Stanford Avenue and 33rd Street via Google maps’ street view.
Stanford Avenue and 33rd Street is one of those little pockets of old houses in Los Angeles that looks like it hasn’t changed much since 1934, when two men in their 20s calling themselves “the new Dillingers” killed LAPD Officer Russell A. Leidy in a shootout.
Harry Wilson and Paul McDonald began the evening of July 24, 1934, by holding up a cafe at 5800 S. Broadway. They got $5.
Their next job was a cafe at 3316 S. San Pedro St. They got some money from the cafe owner and backed out of the door, warning the owner and a restaurant patron not to start anything: “We’re the new Dillingers and we’re plenty tough.”
The restaurant customer, however, was Officer Merle Parmele, who was off-duty and in civilian clothes. Parmele raced after the men and fired several shots as they got in their coupe. LAPD Sgt. Edwards, who happened to be nearby, joined in the gunfight between Parmele and the robbers.
Wilson and McDonald wrecked their car at 33rd Street and stole the car of Johnny Myers (identified by The Times as a “Negro musician”), who was parking in an alley. Taking Myers with them, McDonald drove while Wilson got into the back seat.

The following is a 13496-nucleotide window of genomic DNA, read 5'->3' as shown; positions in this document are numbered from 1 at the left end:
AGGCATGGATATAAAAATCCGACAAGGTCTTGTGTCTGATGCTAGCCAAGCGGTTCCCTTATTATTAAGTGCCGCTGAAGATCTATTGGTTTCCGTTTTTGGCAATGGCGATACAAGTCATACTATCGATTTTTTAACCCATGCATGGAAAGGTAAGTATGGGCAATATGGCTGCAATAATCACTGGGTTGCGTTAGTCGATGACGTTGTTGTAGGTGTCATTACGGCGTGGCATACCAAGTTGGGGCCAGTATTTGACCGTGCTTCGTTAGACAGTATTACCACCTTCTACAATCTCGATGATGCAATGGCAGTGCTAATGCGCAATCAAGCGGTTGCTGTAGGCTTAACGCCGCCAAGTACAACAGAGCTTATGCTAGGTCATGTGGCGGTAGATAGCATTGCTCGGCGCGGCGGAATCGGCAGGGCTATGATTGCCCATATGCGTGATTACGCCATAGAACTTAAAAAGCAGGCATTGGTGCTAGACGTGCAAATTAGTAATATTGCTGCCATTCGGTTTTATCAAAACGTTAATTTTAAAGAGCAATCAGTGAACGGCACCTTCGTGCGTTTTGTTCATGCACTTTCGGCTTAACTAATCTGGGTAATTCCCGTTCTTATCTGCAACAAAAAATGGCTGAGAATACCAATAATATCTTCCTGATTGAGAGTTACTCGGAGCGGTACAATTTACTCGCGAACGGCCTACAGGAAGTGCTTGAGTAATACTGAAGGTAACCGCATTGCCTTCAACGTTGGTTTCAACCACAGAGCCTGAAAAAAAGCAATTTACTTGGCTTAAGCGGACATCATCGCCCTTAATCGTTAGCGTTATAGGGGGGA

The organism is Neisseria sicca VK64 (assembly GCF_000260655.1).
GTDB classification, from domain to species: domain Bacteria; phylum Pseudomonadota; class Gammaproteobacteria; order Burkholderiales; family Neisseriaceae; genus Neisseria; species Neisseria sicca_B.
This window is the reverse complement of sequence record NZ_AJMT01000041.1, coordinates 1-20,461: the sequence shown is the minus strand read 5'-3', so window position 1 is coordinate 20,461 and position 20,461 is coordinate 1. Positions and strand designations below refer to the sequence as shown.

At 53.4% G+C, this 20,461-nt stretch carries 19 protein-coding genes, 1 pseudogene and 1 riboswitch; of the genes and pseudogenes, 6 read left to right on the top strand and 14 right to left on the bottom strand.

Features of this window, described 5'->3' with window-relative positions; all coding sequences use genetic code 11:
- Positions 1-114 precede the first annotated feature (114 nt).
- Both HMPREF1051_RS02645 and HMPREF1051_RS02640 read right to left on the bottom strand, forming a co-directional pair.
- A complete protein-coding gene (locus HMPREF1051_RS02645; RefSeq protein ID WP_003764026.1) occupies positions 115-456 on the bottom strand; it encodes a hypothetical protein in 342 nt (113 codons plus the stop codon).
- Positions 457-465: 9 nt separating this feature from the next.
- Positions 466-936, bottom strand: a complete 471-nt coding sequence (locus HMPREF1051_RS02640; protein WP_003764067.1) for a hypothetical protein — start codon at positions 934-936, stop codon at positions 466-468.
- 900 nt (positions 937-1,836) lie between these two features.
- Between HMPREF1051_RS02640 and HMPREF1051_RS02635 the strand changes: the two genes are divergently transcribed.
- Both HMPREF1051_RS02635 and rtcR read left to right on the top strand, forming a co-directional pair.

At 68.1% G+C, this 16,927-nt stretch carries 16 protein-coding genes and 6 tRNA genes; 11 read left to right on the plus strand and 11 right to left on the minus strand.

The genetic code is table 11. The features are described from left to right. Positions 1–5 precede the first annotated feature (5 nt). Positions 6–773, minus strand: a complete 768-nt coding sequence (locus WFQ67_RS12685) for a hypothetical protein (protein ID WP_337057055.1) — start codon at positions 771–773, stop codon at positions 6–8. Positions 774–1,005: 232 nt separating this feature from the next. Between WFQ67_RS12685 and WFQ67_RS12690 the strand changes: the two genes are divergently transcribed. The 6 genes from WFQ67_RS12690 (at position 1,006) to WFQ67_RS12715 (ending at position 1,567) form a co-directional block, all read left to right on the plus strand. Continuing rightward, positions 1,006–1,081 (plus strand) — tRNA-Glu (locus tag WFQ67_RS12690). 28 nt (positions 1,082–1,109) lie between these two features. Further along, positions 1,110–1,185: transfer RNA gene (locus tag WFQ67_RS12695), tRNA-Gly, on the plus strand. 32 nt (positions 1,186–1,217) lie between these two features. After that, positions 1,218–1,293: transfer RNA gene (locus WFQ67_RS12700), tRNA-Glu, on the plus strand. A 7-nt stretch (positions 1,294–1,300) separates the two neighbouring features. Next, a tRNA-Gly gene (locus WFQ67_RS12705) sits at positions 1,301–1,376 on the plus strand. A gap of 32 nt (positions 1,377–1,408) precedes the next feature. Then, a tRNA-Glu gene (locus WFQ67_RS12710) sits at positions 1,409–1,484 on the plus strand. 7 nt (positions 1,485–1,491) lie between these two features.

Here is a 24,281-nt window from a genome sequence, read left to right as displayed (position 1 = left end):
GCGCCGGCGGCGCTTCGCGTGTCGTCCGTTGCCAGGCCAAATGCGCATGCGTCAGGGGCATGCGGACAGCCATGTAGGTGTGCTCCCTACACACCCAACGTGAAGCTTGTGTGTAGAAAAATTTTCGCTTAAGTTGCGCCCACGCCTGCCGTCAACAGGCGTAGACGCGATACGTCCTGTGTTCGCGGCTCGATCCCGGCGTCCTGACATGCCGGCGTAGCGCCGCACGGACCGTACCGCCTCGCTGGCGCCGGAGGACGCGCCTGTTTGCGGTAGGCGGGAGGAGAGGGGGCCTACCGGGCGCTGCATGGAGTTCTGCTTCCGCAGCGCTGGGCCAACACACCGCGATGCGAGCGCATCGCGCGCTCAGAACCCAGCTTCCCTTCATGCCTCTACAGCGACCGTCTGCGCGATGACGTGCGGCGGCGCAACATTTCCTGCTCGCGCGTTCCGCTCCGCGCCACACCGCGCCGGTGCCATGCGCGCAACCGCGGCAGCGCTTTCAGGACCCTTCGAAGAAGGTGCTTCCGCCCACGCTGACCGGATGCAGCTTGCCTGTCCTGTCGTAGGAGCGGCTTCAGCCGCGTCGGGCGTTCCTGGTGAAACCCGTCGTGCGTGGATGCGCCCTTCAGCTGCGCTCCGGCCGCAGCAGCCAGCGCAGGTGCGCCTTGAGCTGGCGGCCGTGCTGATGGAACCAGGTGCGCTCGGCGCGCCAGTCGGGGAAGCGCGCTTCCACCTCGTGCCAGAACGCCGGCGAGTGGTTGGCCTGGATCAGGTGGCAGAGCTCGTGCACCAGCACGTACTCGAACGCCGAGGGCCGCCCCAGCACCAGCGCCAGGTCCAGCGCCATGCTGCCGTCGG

Leidy and his partner, Officer Owen Tucker, got the radio call as they cruised the area and stopped the robbers at 33rd Street and Stanford Avenue.
The officers got out of the car, and Leidy asked Wilson: “What have you got in there?” Wilson fired several shots, killing Leidy as Tucker opened fire at the robbers.
Myers was wounded and fell out of the car, pleading with Tucker not to shoot him as McDonald and Wilson escaped. By this time, a large number of officers had responded and Wilson and McDonald were found hiding at 3722 1/2 S. Main St.
On Aug. 25, 1934, Wilson was convicted of killing Leidy and sentenced to life at San Quentin. McDonald was convicted of robbery but found not guilty in Leidy’s death.
In 1936, Wilson was caught trying to saw through the bars of his cell and “placed in the dungeon,” The Times said. In 1942, LAPD Capt. Jack Donahoe told The Times that Wilson had been secretly paroled. However, The Times reported in 1944 that Wilson had been denied parole. Wilson again sought parole in 1945, The Times said. After that, there is nothing further in the clips.